I have no superpowers. I wear no masks. I have no murdered parents to avenge, and no alien godfathers passing on generous gifts of supreme strength to me. I am a measly mortal who makes up for these inadequacies by watching movies about people I will never be.
For many years, comic book heroes in movie adaptations satiated this need. Superman, Batman, He-Man, Spiderman, The Hulk they all stood high on moral ground, following the strict code of denying the use of powers for selfish purposes.
Now, a more emotional and less inspired counterpart has arrived in their midst. His name is K. Krrish is his masked alter ego. He doesn't have a history of super heroism, and is actually a follow-up to an alien film called Koi Mil Gaya about his daddy Rohit Mehra (Hrithik Roshan)
As a kid, Krishna is a fair, plump, extra smart and super-intelligent lad, which sets the panic buttons of his grandmother (Rekha, slouching in gait but lip-liner in place) moving. She disconnects him from school and society and becomes his, as Krrish puts it, "school, college and university." Thankfully she doesn't discontinue the roly-poly sonny's daily intake of Bournvita.
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Grandma's move to Manali is in keeping with the favourite Reema Lagoo cliché -- Tumhare bhale ke liye (for your well being).
20 years later, Krishna (Hrithik Roshan) has shed every inch of baby fat for biceps and a sexy tan. While the rest of the village folk dress in boring kurta pyjamas, he sports a cool wrap-around jersey vest teamed with a grubby dhoti or Patiala Salwar. A loner by grandma's choice, he befriends birds, trees and a disinterested white horse (who, unfortunately, doesn't talk).
The screenplay is obviously itching for romance. Ergo he rescues Priya (Priyanka Chopra suffering from a bout of bad acting, bad make-up and bad wardrobe) from a para-glider gone bust in a way only Tarzan can. Between fluttering eyelashes and deafening screams, spooky tattletales and some silly fun, Krishna falls head over heels for pretty Priya. But, like all good things and lengthy songs, this breezy holiday in Manali comes to an end. And Priya flies back to Singapore, where she originally hails from.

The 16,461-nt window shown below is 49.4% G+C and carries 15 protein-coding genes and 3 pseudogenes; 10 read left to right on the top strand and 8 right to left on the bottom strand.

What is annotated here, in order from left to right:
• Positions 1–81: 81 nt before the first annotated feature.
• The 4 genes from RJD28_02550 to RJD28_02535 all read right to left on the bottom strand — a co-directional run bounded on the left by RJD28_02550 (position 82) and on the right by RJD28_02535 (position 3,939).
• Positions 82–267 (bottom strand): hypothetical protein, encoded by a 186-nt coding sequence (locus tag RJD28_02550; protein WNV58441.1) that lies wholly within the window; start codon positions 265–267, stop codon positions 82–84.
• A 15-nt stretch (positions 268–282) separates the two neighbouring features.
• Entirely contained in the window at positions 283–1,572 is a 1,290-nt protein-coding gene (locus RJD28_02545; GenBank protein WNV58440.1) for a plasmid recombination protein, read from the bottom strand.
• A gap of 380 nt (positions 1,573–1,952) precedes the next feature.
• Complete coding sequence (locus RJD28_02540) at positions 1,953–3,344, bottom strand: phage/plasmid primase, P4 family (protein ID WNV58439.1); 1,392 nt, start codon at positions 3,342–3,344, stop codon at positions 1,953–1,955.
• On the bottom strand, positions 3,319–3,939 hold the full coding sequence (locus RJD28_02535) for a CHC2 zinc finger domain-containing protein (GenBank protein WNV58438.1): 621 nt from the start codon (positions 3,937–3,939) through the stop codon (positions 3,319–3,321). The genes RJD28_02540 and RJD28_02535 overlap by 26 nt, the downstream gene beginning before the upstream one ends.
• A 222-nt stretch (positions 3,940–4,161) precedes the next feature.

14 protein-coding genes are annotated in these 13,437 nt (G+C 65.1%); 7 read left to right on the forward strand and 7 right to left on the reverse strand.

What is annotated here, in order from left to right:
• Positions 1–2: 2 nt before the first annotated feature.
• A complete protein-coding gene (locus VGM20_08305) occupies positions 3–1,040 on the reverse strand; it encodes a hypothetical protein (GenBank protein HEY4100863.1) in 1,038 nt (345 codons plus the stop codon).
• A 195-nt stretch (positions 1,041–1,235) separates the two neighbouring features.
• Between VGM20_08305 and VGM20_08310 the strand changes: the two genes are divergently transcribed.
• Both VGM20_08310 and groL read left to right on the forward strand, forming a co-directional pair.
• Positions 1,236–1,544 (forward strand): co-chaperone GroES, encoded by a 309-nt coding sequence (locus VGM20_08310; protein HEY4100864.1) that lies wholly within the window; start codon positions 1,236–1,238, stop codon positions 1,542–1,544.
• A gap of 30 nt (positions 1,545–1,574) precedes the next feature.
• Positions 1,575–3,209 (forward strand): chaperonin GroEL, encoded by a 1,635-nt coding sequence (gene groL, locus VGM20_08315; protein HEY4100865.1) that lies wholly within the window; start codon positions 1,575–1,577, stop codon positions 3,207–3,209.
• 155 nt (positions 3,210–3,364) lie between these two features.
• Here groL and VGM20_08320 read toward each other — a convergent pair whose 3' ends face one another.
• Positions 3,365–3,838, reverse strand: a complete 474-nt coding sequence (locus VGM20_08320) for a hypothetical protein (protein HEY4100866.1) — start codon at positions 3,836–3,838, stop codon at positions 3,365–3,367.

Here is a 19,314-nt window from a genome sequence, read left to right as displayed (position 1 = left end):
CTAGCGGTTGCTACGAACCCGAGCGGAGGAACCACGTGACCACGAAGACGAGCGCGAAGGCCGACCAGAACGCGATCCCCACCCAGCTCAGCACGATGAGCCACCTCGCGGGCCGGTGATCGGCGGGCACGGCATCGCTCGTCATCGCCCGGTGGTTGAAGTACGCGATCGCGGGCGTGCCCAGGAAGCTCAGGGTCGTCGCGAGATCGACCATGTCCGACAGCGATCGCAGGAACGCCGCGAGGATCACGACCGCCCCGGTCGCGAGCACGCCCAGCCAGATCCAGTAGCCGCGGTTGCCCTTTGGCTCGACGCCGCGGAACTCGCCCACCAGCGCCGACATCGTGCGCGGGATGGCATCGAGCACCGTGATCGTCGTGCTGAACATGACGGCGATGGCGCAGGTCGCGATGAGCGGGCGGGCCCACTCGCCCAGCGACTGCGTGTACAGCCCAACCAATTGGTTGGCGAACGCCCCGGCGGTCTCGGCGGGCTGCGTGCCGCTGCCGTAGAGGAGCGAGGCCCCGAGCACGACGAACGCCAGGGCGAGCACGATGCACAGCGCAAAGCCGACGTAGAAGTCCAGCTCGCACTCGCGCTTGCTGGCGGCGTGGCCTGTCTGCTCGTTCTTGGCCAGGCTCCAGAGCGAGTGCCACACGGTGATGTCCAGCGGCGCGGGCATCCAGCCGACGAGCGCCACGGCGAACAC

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On the pretext of marriage, she lures him to Singapore. A news reporter by profession, she actually has better job prospects in mind. This results in him rebelling against Grandmom's firm stand and disclosure of the family secrets. (On learning the truth, Krishna and I realize that grandma did have a point after all.) So, it's bye bye Manali. Outdoor shooting, Singapore tourism, here I come.
We are almost halfway through the film now. I have seen a lot of jumping, screaming, forced humour, over-acting, life-altering twists and flashbacks. Can I have my superhero now, please?
Director Rakesh Roshan really tests your patience before finally obliging.
There is no Uncle Ben here to trigger a Spidey. What happens is a raging fire in a circus and the benevolent Krishna deciding to turn saviour. He picks a mask -- which Catwoman or Ajooba possibly dropped by mistake. He also finds Selene's black trenchcoat (of Underworld fame) with consummate ease. Size does not matter, literally. So, he bursts inside the circus ring and rescues a bunch of endearing Singaporean kids in no time.
Like most superhero flicks, this one has a bad guy too. Krrish has Naseeruddin Shah playing a sinister scientist called Dr Arya with the same in-your-face flamboyancy he displayed as the deceiving Jindal of Mohra. Speaking of Dr Arya, his laboratory design is blatantly ripped off Minority Report.
A lot of attention is paid to Hrithik's agile movement. Most scenes are dedicated as a tribute to his arduous workouts in the gym spent cultivating those mind-blowing muscles. The actor brings elegance even in aggressive demonstrations of action with his swiftness. His Krrish faces no trauma, guilt or confusion. Even if he is friendless, not too much emotional time is given to highlight this. His soaring earnestness and intensity makes him the real special effect.
The production values are shoddy. SFX team of Marc Kolbe and Craig Mumma's shabby use of super imposed background is annoying and distracting. Cinematographer Santosh Thundiiayil could have opted for a darker, slick look. Instead, he lends Krrish an extra-bright and powdery appearance befitting a detergent commercial. Siu Tung Ching and Sham Kaushal's action gets no points for originality. Most of it is borrowed from Matrix flicks and is repetitive in nature. Surely there must be more to a superhero than surging from one pole to another. This gratification comes to you only in the tail end of the movie.
Krrish neither has the sleek aura nor the deep-rooted ideology of superheroes. What it does have is a super spirited performance from Hrithik Roshan, which is likely to appeal to kids. And that's worth a three-star cheer.
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